Sunday, December 8, 2013

GF Christmas Cookies: Pioneer Woman Coconut Lime Butter Cookies

This time of year has to be the most fun for me as a baker as everyone wants a sweet treat during holiday gatherings!  There are cookie exchanges, teacher gifts, and neighborhood gift giving opportunities to share homemade goodies!  My license to bake has been approved and I am taking full advantage!!  Even though it is the season of cookies and cakes, I continue to be mindful of our gluten intake. King Arthur GF multi-purpose flour and also the GF baking mix have made my life so simple because they have solved my struggle of getting the right combination of flours and binders!  You just use the King Arthur GF products in a 1:1 conversion from the wheat flour.  The dough of GF cookies are fluffier and a bit wetter so I do add 2-3 minutes to baking times of regular recipes.  I'm sure there are other great GF flours out there you could try too, but I've had the most success with these flours.  

Now on to the cookies!  A few weeks ago, I saw Ree Drummond make coconut lime butter cookies on her show and they reminded me of the yummy lemon cookies that I remember my aunt making.  I'm sure she still makes them, but unfortunately, we don't live near each other and I only see her on Facebook now!  These cookies were easy to pull together as I had all the ingredients already available in my pantry.  Even if you don't cook GF on a regular basis, finding items such as coconut cream (aka coconut milk) is easily done in the international aisle of your local grocery store.  I did these cookies over two days because like most moms my time is short! I baked the cookies and stored them overnight in an airtight container and then iced them the next afternoon in about 15 minutes between gymnastics and the piano recital!

Coconut Lime Butter Cookies:
(Makes 3-4 dozen depending on scoop size)

Cookie Ingredients:

4 sticks (1 pound) salted butter, softened
1 1/2 cups granulated sugar
2 large egg yolks
1 tablespoon lemon zest
1 tablespoon lime zest
4 cups GF baking mix or multi-purpose flour
1 tablespoons each of lemon and lime juice
1/2 teaspoon coconut extract


Preheat oven to 350*F.  Cream the butter and granulated sugar together. 

Next, add the egg yolks and mix until combined. Add the lemon and lime zest. 

Add the flour and mix until just combined. Then add the citrus juice and coconut extract. Mix on low until a soft dough forms.

Scoop out dough, roll into balls between your hands and place on a baking sheet.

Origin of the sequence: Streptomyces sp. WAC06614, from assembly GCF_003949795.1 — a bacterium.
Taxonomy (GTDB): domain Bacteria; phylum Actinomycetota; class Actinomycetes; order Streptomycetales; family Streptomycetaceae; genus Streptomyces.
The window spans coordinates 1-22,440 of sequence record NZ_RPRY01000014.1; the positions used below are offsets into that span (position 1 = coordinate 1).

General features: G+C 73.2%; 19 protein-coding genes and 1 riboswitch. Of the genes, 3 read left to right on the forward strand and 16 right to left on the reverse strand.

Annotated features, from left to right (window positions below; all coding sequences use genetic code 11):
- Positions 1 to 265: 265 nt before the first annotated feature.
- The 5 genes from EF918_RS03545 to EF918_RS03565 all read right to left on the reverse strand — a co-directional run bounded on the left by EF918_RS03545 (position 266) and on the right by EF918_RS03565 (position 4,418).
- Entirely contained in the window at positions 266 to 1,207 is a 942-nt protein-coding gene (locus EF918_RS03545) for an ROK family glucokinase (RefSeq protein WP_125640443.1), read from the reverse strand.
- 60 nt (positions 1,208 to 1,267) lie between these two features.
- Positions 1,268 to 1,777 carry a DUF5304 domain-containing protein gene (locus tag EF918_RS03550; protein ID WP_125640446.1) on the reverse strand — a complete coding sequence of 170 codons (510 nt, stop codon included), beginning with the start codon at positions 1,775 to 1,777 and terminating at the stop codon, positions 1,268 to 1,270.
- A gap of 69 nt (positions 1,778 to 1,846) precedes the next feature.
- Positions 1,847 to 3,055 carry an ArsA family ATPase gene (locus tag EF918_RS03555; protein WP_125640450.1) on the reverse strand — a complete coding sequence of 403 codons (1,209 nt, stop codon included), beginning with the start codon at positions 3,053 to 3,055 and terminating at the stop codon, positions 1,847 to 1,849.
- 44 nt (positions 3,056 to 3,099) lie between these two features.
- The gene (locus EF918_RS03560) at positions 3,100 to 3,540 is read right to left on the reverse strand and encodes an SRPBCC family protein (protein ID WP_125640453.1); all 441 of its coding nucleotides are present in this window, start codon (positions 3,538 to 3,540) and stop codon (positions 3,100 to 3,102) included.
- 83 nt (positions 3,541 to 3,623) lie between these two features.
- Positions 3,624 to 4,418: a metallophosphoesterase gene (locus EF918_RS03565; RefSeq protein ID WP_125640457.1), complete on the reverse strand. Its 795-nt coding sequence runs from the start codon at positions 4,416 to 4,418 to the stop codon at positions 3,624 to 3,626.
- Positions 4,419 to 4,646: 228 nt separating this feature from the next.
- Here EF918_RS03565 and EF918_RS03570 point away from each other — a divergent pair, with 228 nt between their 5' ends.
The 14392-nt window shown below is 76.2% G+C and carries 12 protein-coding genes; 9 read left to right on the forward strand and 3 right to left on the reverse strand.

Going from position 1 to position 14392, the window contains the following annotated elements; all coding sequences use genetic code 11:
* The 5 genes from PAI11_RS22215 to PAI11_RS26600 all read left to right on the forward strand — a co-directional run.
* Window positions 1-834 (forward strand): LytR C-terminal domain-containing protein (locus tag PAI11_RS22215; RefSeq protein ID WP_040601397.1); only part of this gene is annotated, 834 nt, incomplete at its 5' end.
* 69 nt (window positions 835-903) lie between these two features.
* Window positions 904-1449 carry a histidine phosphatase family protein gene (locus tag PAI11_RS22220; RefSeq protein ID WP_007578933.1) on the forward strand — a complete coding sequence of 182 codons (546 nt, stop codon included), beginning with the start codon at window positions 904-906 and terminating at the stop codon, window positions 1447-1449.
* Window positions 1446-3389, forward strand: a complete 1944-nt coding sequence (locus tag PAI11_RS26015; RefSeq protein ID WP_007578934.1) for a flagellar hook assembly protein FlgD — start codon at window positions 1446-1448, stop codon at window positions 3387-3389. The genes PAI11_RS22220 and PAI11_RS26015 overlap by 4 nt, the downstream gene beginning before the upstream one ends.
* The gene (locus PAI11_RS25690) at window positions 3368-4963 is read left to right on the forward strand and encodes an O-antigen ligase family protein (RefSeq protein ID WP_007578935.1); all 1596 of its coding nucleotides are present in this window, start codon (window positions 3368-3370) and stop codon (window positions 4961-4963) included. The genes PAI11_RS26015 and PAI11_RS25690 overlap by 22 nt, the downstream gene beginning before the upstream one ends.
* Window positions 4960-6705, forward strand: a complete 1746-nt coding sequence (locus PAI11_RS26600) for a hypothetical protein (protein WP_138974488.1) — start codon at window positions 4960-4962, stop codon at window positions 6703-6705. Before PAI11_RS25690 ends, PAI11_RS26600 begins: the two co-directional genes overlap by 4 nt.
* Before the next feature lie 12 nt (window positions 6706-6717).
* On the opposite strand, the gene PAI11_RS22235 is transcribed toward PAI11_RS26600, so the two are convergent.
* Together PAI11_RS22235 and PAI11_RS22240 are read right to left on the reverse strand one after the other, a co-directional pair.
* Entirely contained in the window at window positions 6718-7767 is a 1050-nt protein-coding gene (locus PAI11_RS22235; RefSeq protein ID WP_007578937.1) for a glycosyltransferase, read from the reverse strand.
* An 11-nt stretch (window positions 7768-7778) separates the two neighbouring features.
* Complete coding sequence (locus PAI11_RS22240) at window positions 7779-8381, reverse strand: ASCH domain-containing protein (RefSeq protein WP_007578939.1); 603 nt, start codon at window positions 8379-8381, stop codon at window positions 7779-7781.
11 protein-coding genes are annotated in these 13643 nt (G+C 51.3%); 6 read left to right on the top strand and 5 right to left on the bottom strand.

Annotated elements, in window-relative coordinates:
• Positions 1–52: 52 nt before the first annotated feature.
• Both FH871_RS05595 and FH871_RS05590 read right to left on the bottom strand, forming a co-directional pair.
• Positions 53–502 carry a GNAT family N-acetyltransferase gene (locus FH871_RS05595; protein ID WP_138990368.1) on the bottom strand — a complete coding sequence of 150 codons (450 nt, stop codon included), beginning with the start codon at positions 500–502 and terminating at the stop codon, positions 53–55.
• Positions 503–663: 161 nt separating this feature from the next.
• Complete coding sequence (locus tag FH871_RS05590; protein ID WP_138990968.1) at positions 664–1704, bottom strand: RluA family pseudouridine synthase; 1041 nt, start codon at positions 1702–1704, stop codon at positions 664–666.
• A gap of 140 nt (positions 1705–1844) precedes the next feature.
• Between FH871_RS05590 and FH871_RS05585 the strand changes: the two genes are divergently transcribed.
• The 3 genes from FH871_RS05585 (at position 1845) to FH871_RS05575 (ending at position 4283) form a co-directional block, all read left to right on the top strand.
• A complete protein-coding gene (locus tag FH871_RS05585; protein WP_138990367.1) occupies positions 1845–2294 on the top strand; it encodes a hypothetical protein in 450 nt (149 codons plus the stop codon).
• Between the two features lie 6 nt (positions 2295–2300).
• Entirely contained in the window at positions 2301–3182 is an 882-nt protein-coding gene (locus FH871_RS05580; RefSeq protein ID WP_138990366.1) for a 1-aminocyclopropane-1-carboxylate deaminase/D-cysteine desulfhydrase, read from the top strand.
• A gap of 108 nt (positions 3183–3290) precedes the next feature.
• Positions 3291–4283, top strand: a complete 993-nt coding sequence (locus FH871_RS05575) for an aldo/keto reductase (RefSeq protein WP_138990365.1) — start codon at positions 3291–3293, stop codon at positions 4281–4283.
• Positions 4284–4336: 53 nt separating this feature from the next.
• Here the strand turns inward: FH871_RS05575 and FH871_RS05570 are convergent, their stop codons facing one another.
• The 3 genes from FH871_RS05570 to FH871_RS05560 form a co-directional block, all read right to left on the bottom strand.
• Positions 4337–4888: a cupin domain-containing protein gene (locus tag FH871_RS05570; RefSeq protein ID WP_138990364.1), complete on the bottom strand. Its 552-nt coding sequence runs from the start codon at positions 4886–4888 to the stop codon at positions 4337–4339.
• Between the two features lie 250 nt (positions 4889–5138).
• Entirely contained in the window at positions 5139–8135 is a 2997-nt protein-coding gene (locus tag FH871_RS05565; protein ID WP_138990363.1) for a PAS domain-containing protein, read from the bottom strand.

Bake until not quite starting to turn brown, 14-15 minutes. Remove from the oven but keep the cookies on the baking sheet for 3 to 4 minutes. Use a spatula to move them to a cooling rack to cool completely.  At this point, you can store in an airtight container until you are ready to ice.

Icing Ingredients:

3 cups powdered sugar
2 tablespoons cream of coconut (aka coconut milk)
1 tablespoon lemon zest, plus extra for decorating
1 tablespoon lime zest, plus extra for decorating
3 tablespoon milk
1 teaspoon coconut extract
1/2 tsp salt
1 large egg white
Juice of 1 lemon
Juice of 1 lime


In a large bowl, whisk together the powdered sugar, cream of coconut, lemon and lime zest, milk, coconut extract, salt, egg white and lemon and lime juice to a large bowl.  Add either more powdered sugar or more milk until it reaches a pourable but still thick consistency. Using a teaspoon, drizzle the icing in a criss-cross pattern over the cookies and then sprinkle a little zest on them.  Icing will set up in. 15-20 minutes and then you can again store in an airtight container for up to two weeks if they last that long :o)


  1. Alright, I made these cookies and they turned in to powder when you touch them after they are baked. I only baked a dozen is there a way to salvage this dough? I did use coconut palm sugar instead of white sugar but that was the only deviation. Says is can be substituted cup for cup for regular sugar.

    1. Hi, Sarah: Sorry the cookies crumbled! What GF flour did you use? I use King Arthur gluten free multi-purpose flour as it seems to act like regular flour. I never have much luck blending my own flour & starches. Let me know if you try again!